What is this eye-catching snake?

While walking along the boardwalk on July 4, my eyes were drawn to a distinctive black snake, sunning itself in late afternoon sunshine. Curious, because it was black, I took a photo. The Wildlife Rescue Association of B.C. identified it as a melanistic garter. Further email conversations with Will Husby and Alan Whitehead of the Bowen Nature Club identified this beautiful snake as a western terrestrial garter.

Will Husby pointed out that “Melanism in garter snakes is an adaptation to living close to bodies of cold water…. Being black (melanistic) helps the garter snake quickly reheat its chilled body after a swim. They simply bask in direct sunlight, often on a hot rock on shore, till they warm up.”

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The western terrestrial’s head is quite prominent in proportion to its neck. Its body is robust and the tail distinctively long. Adults can reach lengths between 18 to 37 inches; females grow larger than males.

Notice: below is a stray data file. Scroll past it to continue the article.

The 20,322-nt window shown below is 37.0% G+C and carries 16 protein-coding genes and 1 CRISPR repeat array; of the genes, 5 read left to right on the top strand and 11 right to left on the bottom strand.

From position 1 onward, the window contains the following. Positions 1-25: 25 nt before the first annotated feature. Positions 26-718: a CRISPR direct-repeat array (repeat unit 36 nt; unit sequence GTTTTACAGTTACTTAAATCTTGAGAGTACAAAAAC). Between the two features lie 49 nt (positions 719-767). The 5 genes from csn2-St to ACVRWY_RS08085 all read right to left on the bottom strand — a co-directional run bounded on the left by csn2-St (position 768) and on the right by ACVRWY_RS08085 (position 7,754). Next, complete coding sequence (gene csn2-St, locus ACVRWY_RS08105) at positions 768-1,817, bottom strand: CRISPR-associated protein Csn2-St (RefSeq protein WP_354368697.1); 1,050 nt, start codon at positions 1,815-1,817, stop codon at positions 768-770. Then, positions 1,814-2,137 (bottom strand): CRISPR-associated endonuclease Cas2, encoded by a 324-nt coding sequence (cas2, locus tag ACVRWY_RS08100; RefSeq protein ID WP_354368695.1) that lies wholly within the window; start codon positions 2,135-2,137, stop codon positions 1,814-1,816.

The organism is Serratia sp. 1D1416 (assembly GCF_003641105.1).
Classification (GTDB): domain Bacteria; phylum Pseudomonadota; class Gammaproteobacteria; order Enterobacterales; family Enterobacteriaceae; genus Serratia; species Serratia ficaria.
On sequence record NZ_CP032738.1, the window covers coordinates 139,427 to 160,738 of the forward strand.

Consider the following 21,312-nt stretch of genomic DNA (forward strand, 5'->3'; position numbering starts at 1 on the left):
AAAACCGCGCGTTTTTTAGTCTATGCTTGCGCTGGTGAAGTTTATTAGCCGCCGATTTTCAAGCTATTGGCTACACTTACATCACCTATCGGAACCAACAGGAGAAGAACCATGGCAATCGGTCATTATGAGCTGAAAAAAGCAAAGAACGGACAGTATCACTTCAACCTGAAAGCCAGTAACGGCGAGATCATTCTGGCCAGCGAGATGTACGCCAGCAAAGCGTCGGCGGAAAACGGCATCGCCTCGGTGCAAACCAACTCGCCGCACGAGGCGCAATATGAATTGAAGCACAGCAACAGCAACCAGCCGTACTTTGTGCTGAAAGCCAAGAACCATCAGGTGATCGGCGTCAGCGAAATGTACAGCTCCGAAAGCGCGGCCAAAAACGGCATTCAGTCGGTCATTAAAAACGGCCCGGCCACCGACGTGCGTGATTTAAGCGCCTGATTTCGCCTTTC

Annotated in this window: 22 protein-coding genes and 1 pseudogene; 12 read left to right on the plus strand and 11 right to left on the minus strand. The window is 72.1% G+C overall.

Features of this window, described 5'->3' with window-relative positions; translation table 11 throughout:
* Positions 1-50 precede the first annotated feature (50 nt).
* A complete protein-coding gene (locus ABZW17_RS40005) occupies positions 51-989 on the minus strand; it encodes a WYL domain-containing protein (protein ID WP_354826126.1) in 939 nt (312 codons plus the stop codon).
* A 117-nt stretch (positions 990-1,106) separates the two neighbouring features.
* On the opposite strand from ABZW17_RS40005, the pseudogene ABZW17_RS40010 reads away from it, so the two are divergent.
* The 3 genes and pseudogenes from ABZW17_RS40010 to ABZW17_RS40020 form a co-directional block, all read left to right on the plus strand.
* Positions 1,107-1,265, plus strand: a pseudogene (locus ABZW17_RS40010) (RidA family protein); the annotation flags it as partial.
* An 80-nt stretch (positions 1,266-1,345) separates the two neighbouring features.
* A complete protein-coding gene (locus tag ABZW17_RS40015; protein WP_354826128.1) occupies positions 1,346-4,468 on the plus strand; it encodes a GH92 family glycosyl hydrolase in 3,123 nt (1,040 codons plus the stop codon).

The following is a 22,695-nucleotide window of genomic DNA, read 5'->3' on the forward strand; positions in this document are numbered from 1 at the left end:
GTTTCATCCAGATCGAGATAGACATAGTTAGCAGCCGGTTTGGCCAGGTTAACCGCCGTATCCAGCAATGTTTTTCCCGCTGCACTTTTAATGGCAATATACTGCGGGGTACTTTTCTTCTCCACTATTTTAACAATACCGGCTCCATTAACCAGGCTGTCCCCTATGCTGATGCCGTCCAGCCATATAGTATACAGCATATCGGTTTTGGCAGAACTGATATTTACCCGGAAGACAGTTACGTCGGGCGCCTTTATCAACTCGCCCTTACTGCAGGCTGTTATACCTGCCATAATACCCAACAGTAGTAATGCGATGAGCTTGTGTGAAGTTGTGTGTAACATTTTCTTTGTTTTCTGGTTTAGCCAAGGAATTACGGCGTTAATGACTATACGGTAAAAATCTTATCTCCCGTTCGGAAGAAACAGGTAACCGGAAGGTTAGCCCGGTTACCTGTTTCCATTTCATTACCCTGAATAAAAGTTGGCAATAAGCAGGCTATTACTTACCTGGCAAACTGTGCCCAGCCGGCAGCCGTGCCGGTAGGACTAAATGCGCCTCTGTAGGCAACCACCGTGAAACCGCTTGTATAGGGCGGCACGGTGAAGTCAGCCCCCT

One way to differentiate between different species of garters is “…to catch it and count the scales along the upper and lower lip and side of the ribcage between the top of the back and the belly, and observe the shape of certain scales on top of the snout,” noted Alan Whitehead.

The western terrestrial is the second-most common garter snake in Canada, with a lifespan of up to two years. The habitat is open forest and grassy meadow areas close to shorelines, where they also hunt and hide if feeling threatened. They feed on other snakes, mice, frogs, slugs, worms, fish and even small birds. Their venom, though slightly poisonous to prey, is not a threat to humans. They will bite if feeling particularly threatened and if caught, will release a foul-smelling liquid as their first line of defense.

They hibernate in underground dens and mate during spring. Females don’t lay eggs. They bear live offspring in litters of one to 24, between July and September. Based on the size of the snake I saw alongside the boardwalk (close to 30 inches), my guess is that it was a female, soon to give birth.

Further Reading: Western Garter Snake, Dr. Patrick T. Gregory, University of Victoria; Hinterland Who’s Who.

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